Meet Eleanor: Rolls-Royce’s giant, carpeted, futuristic autonomous car

17 Jun 201624 Shares

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Rolls-Royce Vision Next 100 concept car. Image via Rolls-Royce

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Fancy a car that magics up a red carpet for you every time you step out of it? Well, dream no longer, as Rolls-Royce has unveiled the 103EX, or Vision Next 100, the brand’s first autonomous, zero-emissions vehicle.

The bells and whistles included in this luxury take on an autonomous vehicle by Rolls-Royce really do seem a bit out-of-this-world.

Firstly, the Rolls-Royce concept car will be gargantuan, stretching to 5.9m in length and reaching to a height of 1.6m.

It will also ship with its own AI – Eleanor – named for Eleanor Thornton, the actor believed to have inspired Rolls-Royce’s bonnet ornament, the Spirit of Ecstasy.

Eleanor will be “digitally connected to every aspect of her owners’ lives and her surrounding environment, [becoming] their virtual assistant and chauffeur, freeing them of all effort and encumberance”. The AI will advise passengers on itineraries and schedules, remind them of appointments and tasks, and make suggestions and recommendations.

Basically, it will do your thinking for you.

Beyond the technology, The Vision Next 100 takes Rolls-Royce’s love of luxury to new heights. Doing away with a steering wheel entirely (unnecessary in an autonomous vehicle), and avoiding the concept of a cockpit, the car will offer unimpeded views for its cargo.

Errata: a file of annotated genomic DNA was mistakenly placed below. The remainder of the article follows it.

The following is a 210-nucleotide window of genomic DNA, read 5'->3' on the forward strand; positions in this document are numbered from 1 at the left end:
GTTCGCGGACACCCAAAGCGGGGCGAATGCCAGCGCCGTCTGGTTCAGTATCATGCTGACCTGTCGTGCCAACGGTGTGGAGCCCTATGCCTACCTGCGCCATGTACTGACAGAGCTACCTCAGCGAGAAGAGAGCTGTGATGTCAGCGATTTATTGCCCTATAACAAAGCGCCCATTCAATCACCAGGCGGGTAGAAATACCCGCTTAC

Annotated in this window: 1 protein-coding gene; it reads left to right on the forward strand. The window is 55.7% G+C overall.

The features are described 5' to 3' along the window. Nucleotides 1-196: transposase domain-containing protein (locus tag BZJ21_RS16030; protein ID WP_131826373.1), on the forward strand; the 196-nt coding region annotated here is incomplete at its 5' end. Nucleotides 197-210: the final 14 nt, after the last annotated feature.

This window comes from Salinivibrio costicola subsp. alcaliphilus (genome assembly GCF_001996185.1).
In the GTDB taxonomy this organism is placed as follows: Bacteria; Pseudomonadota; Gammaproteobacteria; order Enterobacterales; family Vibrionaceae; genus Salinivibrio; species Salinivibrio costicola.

A luxury experience

Panelled with Macassar wood panelling, “clothed in the most opulent fabrics” – there’s a silk-and-wool blend sofa, and carpeted with a deep-pile ivory wool carpet, the interior will certainly be luxurious.

Rolls-Royce interior

Interior of Rolls-Royce Vision Next 100 concept car. Image via Rolls-Royce

And, so that the plebs who “wait with bated breath for a grand arrival” can fully appreciate your importance, the Vision Next 100 will do away with the potential for embarrassing ‘stepping out of cars and flashing everyone’ faux pas.

Upon arrival at your destination, the glass roof of the car will lift so you can stand and step out of the vehicle, right onto your own personal red carpet – a red light shone on the pavement from the Vision Next 100’s undercarriage.

Finally, without the need for a large engine to take up precious under-bonnet space, there will be a luggage compartment (stocked, of course, with personalised luggage) that opens automatically on your arrival.

The Vision Next 100 will return to the days of coachbuilds. While the chassis will be consistent through all versions, the body will be fully-customisable by customers.

A step beyond futuristic design

Eschewing conventional automobile design – quite deliberately – the Vision Next 100, or at least this iteration of it, looks more like something you’d find in a Philip K Dick universe than actual real life, but it works.

According to information released by Rolls-Royce (light on details, heavy on verbosity), “[The Vision Next 100] makes a bold and definitive statement of confidence in a future where Rolls-Royce rejects the notion of anonymous, utilitarian and bland future modes of mobility”.

Rolls-Royce concept car

Rolls-Royce Vision Next 100 concept car. Image via James Lipman/Rolls-Royce

Slated to hit the road at some point in the 2040s – making this quite a premature unveiling – perhaps the car will seem less out of a place in a world that has, maybe, been taken over by other autonomous vehicles.

Its size may seem less cumbersome when there are fewer cars (replete with actual, real-life drivers) trying to manoeuvre around it on its home country’s back roads. Though, given its astonishing 5.9m length, ease of manoeuvrability might never be quite achievable. Be thankful that Eleanor will be doing all the work.

If Rolls-Royce isn’t your thing (and if you’d like your autonomous vehicle before this century hits its mid-life crisis), efforts from Google, Apple and VW (among others) should be making their “utilitarian” appearances far sooner.

Kirsty Tobin is Careers Editor at Siliconrepublic.com, covering careers-related news, features and interviews

editorial@siliconrepublic.com